“We are here with purpose. Our lives have meaning.”
About Rabbi Ted
Through worship, teaching, counseling, and speaking, Rabbi Ted Falcon shares the spiritual gifts of Judaism, while appreciating that it is only one of the authentic spiritual traditions of the world. With gentleness and humor, he deeply affirms the integrity of each individual being.
With Imam Jamal Rahman and Pastor Don Mackenzie, he is one of the Interfaith Amigos. Karen Armstrong calls their "exuberant and courageous" second book, Religion Gone Astray: What We Found at the Heart of Interfaith (Skylight Paths, 2011), "an inspiration and example for all of us in these sadly polarized times." Their first book is Getting to the Heart of Interfaith: The Eye-Opening, Hope-Filled Friendship of a Pastor, a Rabbi & an Imam (Skylight Paths, 2009). Their third book, Finding Peace Through Spiritual Practice (Skylight Paths, 2016), explores spirituality and interfaith dialogue as tools to help heal our personal wounds, societal injustices, and the environment. He is co-author with David Blatner of Judaism For Dummies and author of A Journey of Awakening: Kabbalistic Meditations on the Tree of Life.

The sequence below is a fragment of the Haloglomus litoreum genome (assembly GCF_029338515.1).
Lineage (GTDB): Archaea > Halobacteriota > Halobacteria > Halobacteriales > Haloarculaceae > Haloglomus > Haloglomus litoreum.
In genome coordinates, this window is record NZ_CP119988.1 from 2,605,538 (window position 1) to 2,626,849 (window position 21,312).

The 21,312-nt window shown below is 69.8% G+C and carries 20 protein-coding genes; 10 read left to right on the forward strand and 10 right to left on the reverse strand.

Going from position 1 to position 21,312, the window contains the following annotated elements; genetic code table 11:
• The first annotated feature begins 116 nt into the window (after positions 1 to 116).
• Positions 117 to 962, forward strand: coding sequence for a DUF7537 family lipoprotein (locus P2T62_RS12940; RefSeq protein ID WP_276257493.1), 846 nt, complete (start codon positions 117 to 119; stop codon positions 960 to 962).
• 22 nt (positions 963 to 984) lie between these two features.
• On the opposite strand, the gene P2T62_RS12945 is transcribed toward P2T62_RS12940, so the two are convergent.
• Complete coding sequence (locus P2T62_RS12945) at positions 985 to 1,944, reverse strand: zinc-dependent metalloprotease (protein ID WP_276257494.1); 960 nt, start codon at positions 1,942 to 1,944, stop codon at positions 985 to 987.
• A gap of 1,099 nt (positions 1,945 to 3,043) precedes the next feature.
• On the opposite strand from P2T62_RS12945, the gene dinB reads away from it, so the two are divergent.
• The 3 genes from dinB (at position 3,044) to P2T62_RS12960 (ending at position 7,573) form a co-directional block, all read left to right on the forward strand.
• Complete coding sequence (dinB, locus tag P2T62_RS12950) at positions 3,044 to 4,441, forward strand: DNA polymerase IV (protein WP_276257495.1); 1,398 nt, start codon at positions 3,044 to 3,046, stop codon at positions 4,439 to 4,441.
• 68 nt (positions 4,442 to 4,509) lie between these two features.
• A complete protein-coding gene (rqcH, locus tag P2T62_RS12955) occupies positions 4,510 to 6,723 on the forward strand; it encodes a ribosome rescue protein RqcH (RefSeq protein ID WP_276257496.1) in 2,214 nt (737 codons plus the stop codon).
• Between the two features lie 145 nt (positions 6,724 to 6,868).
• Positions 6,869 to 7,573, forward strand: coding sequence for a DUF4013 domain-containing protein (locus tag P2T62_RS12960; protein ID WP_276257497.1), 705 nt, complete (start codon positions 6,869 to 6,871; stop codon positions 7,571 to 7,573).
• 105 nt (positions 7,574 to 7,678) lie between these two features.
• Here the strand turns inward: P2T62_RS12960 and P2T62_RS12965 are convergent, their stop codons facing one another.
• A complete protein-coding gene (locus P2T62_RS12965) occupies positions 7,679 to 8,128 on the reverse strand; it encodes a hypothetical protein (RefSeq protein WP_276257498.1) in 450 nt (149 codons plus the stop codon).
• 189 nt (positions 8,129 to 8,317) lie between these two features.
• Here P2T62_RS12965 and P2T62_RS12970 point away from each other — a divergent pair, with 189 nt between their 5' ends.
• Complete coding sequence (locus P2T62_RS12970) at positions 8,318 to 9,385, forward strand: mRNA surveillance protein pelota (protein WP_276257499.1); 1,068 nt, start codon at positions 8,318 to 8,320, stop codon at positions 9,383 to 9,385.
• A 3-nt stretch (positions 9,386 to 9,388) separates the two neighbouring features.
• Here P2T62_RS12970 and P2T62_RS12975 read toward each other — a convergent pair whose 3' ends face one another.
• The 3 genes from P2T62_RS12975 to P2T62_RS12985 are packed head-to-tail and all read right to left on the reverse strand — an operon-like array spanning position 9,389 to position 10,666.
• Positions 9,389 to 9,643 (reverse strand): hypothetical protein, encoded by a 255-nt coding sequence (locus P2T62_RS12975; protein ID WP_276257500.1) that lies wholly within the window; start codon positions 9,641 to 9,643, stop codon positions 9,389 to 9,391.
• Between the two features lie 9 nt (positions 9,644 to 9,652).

Ordained in 1968 at the Hebrew Union College–Jewish Institute of Religion in Cincinnati, Rabbi Ted served in Los Angeles as a congregational and then a campus rabbi. In 1975, he earned a doctorate in Professional Psychology, with research focused on the nature of meditative and mystical states of consciousness. Since then, his work has bridged the psychological and the spiritual, encouraging deeper integration for greater freedom of personal action and understanding.
The model for the meditative synagogue began in Los Angeles in 1976, after Rabbi Ted and a small group gathered for High Holyday meditations, born out of his need to explore this form of Jewish worship. He shared both meditative practices and teaching with that group, and in 1978 officially formed Makom Ohr Shalom, a Synagogue for Jewish Spirituality.
When he moved to Seattle in 1993, Rabbi Ted and his wife, Ruth Neuwald Falcon, founded Bet Alef Meditative Synagogue. He completed his final year as Bet Alef's senior rabbi at the end of 2009 so that he could devote his time to writing, teaching, spiritual counseling, and interfaith work. He has the unique distinction of having been Scholar-in-Residence for two years at a Unity Church, Unity of Bellevue.
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